2. Kathy says:

    Government can’t fix everything – often times they just make it worse. Sometimes they just have to accept that ‘it is what it is’.

    Every homeless person has a different story/reason as to how they got to that point. Maybe you remember the piece I did a few years ago about the homeless guy that played the piano so beautifully in front of a restaurant…well, Part II was about how the restaurant owner, a barber and a few other people made him their pet project and got him cleaned up, found him a job and eventually helped him reconnect with his long lost son. Happy ending, right?

    Unless someone is willing to take on one of them, and see it through to the end, their lives will never change. Say you have a thousand homeless people – you need a thousand people, or at least a few hundred, who will step up to the challenge.

    There are just some problems that take a lot more work than simply throwing together some cheap houses or throwing yet more money at a project.

    • BrianR says:

      Great comment, Kathy. I do remember that essay of yours.

      But there’s another element, too. Some people CAN’T be helped, no matter what. Maybe they don’t want help; some do CHOOSE to be homeless. Many are suffering substance abuse, or mental issues.

      I think (I’m no biblical scholar) Jesus said that the poor will always be with you. That’s absolutely true, from the dawn of history, and will never change. It’s just a fact of life.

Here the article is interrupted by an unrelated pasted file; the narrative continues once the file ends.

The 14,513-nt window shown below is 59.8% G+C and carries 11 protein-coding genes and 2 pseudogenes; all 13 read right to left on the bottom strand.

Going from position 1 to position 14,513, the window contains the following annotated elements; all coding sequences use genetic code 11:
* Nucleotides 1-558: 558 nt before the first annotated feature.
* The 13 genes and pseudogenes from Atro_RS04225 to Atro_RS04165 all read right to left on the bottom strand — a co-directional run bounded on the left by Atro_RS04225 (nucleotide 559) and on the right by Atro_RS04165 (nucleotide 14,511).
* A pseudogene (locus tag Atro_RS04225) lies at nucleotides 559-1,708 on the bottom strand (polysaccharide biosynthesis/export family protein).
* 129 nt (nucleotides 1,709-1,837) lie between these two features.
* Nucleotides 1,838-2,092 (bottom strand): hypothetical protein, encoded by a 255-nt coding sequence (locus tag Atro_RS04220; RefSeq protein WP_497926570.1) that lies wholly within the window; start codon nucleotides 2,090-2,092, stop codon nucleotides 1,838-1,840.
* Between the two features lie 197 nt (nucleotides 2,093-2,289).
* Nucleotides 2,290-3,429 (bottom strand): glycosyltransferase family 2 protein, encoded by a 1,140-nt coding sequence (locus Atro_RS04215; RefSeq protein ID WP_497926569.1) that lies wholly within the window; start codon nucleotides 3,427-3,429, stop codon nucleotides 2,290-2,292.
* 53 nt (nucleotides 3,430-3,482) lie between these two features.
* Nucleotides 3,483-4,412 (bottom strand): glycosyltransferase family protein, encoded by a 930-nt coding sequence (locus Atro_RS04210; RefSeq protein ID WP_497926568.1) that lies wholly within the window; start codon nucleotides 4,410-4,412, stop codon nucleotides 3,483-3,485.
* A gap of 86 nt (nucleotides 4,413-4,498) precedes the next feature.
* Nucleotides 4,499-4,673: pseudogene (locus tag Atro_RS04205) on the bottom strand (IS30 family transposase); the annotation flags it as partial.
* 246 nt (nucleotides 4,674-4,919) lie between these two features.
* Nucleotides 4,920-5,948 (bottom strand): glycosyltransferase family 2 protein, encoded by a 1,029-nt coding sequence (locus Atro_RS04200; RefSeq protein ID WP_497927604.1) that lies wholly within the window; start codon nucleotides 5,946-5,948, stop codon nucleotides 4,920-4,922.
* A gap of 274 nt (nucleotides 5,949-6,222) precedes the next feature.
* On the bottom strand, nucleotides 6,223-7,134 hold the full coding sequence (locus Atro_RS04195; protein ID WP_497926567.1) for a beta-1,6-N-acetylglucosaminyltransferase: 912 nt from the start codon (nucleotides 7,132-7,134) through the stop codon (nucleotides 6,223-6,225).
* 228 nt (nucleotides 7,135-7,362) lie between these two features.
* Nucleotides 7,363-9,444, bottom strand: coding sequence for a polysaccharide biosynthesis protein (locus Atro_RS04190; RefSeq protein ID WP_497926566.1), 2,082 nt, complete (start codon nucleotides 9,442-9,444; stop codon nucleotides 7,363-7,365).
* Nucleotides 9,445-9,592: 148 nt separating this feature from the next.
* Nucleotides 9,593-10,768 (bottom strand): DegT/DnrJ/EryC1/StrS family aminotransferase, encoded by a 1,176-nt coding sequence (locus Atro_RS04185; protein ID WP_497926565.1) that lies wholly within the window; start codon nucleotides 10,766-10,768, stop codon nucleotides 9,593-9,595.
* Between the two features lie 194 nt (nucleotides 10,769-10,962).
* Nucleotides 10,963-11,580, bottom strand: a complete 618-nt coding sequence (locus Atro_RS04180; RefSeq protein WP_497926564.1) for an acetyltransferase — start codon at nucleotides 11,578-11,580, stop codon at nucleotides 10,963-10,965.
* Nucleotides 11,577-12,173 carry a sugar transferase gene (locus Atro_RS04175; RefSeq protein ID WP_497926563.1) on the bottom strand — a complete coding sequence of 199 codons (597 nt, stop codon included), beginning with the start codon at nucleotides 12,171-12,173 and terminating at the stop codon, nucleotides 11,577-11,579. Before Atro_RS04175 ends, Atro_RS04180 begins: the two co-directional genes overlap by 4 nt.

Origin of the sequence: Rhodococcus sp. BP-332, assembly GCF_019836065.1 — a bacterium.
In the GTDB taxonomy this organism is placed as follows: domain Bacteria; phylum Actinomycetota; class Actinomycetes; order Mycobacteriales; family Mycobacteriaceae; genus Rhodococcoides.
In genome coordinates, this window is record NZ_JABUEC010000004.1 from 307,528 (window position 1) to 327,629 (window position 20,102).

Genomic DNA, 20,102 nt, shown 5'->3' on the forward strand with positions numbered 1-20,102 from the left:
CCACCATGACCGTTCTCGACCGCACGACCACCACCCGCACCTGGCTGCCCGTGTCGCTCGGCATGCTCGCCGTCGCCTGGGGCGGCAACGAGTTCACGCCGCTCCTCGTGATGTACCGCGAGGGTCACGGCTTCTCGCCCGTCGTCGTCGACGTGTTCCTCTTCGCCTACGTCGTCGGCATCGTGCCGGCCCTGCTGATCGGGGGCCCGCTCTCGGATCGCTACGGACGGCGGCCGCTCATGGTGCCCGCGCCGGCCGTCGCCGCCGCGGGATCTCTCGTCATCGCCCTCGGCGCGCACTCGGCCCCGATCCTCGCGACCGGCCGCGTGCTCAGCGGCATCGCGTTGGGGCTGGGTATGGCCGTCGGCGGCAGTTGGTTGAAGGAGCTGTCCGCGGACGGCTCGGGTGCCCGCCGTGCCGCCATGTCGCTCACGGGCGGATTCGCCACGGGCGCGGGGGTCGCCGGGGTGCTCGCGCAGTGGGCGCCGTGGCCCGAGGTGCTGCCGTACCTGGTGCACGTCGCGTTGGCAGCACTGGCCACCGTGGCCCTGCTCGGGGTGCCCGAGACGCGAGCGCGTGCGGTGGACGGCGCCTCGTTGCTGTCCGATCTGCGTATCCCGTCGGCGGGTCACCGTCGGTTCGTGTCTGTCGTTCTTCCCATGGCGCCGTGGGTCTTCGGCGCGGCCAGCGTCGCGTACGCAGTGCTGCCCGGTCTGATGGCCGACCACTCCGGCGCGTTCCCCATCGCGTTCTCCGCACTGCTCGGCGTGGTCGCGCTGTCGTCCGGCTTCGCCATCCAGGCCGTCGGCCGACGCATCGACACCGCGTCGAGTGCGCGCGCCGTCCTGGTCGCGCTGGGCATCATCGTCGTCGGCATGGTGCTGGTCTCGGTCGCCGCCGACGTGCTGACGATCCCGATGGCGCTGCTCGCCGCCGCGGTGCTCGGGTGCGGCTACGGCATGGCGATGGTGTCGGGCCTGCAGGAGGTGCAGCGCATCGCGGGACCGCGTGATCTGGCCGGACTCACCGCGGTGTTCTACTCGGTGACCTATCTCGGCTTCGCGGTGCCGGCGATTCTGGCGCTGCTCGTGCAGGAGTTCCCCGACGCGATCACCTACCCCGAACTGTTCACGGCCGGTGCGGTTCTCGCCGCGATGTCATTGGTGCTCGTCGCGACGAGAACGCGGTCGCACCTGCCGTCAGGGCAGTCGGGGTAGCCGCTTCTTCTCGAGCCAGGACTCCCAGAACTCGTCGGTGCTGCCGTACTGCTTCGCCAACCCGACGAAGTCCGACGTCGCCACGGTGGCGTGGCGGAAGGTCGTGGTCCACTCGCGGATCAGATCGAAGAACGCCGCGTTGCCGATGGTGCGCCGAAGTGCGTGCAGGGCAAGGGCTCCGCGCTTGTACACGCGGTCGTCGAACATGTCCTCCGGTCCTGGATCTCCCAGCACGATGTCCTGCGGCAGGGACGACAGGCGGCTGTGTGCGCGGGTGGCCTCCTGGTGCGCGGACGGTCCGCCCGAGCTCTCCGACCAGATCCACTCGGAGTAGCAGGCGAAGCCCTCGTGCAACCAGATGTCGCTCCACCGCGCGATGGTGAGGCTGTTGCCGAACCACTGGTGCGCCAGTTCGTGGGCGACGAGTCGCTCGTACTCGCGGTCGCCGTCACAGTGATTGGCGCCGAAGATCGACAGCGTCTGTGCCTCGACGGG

I’m not saying we shouldn’t try to find ways to help them. Of course we should. BUT it has to be through private, charitable, and philanthropic efforts, not through the government, which usually just manages to screw things up and make them worse.

  3. CW says:

    Great comments there, Brian and Kathy.

    I think you hit on the crux of the problem when you quoted Jesus as saying “The poor will always be with you.” That’s so true. Still, we might be able to find an effective way to help the truly helpless if not for the corollary to that axiom which says, “The liberals will always be with you too.”

    A liberal doesn’t distinguish between someone who can’t take care of himself and someone who won’t take care of himself, and he finds it rewarding not to do so because the more people a liberal can “help” the more gratified a liberal’s ego will be. Liberal politicians see opportunity in government programs to help the homeless in the prospect of more Democrat voters and big bureaucracies. In his editorial Gary Horton said:

    “Let’s not mince words – homelessness, and our “cure” for it, have become a “thing.” An industry. A place where money goes and people are “served” and still, after hundreds of millions spent, we only see the problem growing. Maybe we are approaching this wrong?”

    Yep. You can start by getting the liberals out of government. Only then will there be any hope, albeit small, of solving the homelessness problem.